* Get it? "My friends"? Just like McCain always sa-- Never mind.

Or, you might just call it . . . lying.

Meanwhile, Obama "missed" the chance to offer a surefire way to enormously cut spending, one that dovetails with a centerpiece of his own campaign! And what humongous spending measure is that? What cost could he claim to wanna cut?

The Iraq War! The war he's so firmly against! The war Americans hate! The war that costs something like $10 billion a month! The War that requires an exclamation point every time I talk about it!

But he didn't mention it. Maybe because he's beholden to the defense sector? He demonstrated with his support for the Paulson Boondoggle™ that he's beholden to Wall Street. Maybe not as much as McCain, but still beheld. Perhaps, juuuuuust perhaps, he's got some skin in the game with Big Defense too. He can talk about ending the war, but to directly link it to a cut in spending related to the war and defense? Maybe that's too radical. All that said . . .

4. Obama kicked McCain's ass all over the place last night and throughout this debate cycle. Unless something disastrously disastrous takes place that drives the fearful masses into the figurative arms of a man they think can keep them safe*, this is looking good for Obama.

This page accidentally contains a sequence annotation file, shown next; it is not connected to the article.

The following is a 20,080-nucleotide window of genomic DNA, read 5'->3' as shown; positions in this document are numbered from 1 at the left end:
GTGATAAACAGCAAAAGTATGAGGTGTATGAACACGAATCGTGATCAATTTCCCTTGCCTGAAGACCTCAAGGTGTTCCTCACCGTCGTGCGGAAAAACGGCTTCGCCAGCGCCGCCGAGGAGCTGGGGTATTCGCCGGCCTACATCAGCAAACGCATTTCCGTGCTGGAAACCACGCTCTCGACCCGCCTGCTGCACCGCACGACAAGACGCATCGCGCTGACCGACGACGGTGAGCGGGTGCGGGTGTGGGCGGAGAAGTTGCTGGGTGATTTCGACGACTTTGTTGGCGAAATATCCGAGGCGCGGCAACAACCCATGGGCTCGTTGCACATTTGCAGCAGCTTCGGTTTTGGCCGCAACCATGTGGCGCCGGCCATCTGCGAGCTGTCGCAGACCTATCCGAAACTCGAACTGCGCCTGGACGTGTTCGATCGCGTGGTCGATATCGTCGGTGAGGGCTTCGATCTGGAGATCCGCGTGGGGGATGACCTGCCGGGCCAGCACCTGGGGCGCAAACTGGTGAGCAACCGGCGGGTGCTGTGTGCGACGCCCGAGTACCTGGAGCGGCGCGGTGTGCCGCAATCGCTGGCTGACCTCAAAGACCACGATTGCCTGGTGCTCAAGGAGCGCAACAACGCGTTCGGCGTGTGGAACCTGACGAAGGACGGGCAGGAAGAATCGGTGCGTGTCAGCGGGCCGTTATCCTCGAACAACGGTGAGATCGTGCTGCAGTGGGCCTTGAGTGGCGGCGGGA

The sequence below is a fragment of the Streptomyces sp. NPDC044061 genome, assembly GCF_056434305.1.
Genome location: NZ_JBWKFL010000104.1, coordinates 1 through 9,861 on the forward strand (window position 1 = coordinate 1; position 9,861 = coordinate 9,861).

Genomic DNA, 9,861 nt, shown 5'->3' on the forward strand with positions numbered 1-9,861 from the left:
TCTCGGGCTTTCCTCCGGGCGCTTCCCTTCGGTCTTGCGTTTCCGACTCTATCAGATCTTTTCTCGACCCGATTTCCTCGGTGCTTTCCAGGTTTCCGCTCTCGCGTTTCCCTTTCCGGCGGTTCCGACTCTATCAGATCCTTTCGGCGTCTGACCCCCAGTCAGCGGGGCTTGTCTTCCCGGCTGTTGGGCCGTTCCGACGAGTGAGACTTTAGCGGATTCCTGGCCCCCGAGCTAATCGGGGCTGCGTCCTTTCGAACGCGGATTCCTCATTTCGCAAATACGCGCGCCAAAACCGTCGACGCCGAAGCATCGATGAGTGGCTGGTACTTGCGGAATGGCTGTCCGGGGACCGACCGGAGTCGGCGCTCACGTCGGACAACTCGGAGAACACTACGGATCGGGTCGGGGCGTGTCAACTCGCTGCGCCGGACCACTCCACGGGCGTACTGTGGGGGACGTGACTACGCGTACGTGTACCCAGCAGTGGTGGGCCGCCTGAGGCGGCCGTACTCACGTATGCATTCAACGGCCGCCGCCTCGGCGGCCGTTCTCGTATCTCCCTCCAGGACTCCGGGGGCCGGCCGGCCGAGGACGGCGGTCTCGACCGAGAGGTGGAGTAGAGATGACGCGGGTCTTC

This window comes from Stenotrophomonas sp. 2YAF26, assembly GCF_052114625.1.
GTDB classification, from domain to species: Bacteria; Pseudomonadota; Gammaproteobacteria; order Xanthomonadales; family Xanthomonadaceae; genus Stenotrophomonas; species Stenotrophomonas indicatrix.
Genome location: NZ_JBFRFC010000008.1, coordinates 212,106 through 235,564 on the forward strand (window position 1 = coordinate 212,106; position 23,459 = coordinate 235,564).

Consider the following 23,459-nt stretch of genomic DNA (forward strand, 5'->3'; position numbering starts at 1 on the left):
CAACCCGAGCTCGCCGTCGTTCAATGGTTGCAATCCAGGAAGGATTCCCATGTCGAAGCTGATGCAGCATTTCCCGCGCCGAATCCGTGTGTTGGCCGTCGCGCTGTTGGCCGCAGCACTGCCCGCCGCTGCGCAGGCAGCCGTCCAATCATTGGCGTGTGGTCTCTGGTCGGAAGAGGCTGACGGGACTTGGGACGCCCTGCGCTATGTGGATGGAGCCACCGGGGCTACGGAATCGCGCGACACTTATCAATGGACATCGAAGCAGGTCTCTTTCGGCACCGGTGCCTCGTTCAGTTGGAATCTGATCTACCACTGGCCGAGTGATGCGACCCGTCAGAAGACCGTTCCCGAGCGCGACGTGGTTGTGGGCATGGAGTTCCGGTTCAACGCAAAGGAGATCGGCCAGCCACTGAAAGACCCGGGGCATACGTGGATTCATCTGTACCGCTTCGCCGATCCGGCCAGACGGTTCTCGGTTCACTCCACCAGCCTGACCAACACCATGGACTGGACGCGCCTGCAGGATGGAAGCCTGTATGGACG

* Into the arms of the guy who was captured and held prisoner in a war we lost. After he crashed his plane for like the 63rd time. Who is a vocal member of the war-wing of the party in charge when we suffered the worst foreign attack on our soil since . . . 1812. That's the guy who can "keep us safe."

It's looking good for Obama unless the economy somehow completely recovers in the next two-and-a-half weeks and an angel of the lord decends into the CNN studios while Anderson Cooper is having his hair done to inform the American people that John McCain, and John McCain alone, is responsible for the miraculous recovery.

Or unless Diebold and the GOPers perpetrate some massive voting fraud.

(Ooooooooooo, that one perked ya up, huh?)

Otherwise, I think Obama's gonna take this bitch. November 4 here we come.

Labels: ,

23 Comments:

Blogger Toast said...